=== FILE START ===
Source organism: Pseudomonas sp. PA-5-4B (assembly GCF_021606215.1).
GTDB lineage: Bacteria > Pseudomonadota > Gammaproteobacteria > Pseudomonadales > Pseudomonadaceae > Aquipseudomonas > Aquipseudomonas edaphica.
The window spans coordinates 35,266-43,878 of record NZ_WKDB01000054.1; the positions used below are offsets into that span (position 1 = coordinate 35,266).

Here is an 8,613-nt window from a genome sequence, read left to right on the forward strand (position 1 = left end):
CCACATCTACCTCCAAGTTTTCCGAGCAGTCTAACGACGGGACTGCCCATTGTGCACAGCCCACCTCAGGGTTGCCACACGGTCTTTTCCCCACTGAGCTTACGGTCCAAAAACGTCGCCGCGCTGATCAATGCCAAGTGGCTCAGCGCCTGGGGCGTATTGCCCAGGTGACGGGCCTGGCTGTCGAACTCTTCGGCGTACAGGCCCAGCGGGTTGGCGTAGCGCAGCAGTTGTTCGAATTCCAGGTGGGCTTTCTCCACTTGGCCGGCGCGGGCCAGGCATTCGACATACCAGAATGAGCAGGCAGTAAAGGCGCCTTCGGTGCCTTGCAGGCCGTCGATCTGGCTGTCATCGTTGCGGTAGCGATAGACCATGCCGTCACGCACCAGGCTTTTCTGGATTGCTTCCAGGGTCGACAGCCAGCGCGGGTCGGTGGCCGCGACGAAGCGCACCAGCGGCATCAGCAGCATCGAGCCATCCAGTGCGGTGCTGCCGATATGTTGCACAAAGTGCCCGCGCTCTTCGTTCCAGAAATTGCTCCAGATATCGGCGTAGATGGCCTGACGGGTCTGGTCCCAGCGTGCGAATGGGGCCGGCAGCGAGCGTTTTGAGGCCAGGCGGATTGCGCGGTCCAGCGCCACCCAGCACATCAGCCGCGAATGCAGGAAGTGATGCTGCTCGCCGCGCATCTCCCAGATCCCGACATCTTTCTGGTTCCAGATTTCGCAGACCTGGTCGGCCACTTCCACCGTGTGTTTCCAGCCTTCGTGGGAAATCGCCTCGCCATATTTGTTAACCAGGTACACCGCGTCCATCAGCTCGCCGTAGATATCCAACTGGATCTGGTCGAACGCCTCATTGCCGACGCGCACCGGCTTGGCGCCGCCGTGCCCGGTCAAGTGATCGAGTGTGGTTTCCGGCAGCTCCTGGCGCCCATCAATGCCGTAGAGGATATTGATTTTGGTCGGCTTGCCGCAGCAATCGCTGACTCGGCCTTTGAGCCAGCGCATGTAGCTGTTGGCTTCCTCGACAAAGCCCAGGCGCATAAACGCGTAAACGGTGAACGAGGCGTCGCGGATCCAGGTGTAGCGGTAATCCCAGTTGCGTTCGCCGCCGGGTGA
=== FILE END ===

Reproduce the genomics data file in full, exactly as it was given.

Source organism: Pseudomonas sp. PA-5-4B (assembly GCF_021606215.1).
GTDB lineage: Bacteria > Pseudomonadota > Gammaproteobacteria > Pseudomonadales > Pseudomonadaceae > Aquipseudomonas > Aquipseudomonas edaphica.
The window spans coordinates 35,266-43,878 of record NZ_WKDB01000054.1; the positions used below are offsets into that span (position 1 = coordinate 35,266).

Here is an 8,613-nt window from a genome sequence, read left to right on the forward strand (position 1 = left end):
CCACATCTACCTCCAAGTTTTCCGAGCAGTCTAACGACGGGACTGCCCATTGTGCACAGCCCACCTCAGGGTTGCCACACGGTCTTTTCCCCACTGAGCTTACGGTCCAAAAACGTCGCCGCGCTGATCAATGCCAAGTGGCTCAGCGCCTGGGGCGTATTGCCCAGGTGACGGGCCTGGCTGTCGAACTCTTCGGCGTACAGGCCCAGCGGGTTGGCGTAGCGCAGCAGTTGTTCGAATTCCAGGTGGGCTTTCTCCACTTGGCCGGCGCGGGCCAGGCATTCGACATACCAGAATGAGCAGGCAGTAAAGGCGCCTTCGGTGCCTTGCAGGCCGTCGATCTGGCTGTCATCGTTGCGGTAGCGATAGACCATGCCGTCACGCACCAGGCTTTTCTGGATTGCTTCCAGGGTCGACAGCCAGCGCGGGTCGGTGGCCGCGACGAAGCGCACCAGCGGCATCAGCAGCATCGAGCCATCCAGTGCGGTGCTGCCGATATGTTGCACAAAGTGCCCGCGCTCTTCGTTCCAGAAATTGCTCCAGATATCGGCGTAGATGGCCTGACGGGTCTGGTCCCAGCGTGCGAATGGGGCCGGCAGCGAGCGTTTTGAGGCCAGGCGGATTGCGCGGTCCAGCGCCACCCAGCACATCAGCCGCGAATGCAGGAAGTGATGCTGCTCGCCGCGCATCTCCCAGATCCCGACATCTTTCTGGTTCCAGATTTCGCAGACCTGGTCGGCCACTTCCACCGTGTGTTTCCAGCCTTCGTGGGAAATCGCCTCGCCATATTTGTTAACCAGGTACACCGCGTCCATCAGCTCGCCGTAGATATCCAACTGGATCTGGTCGAACGCCTCATTGCCGACGCGCACCGGCTTGGCGCCGCCGTGCCCGGTCAAGTGATCGAGTGTGGTTTCCGGCAGCTCCTGGCGCCCATCAATGCCGTAGAGGATATTGATTTTGGTCGGCTTGCCGCAGCAATCGCTGACTCGGCCTTTGAGCCAGCGCATGTAGCTGTTGGCTTCCTCGACAAAGCCCAGGCGCATAAACGCGTAAACGGTGAACGAGGCGTCGCGGATCCAGGTGTAGCGGTAATCCCAGTTGCGTTCGCCGCCGGGTGA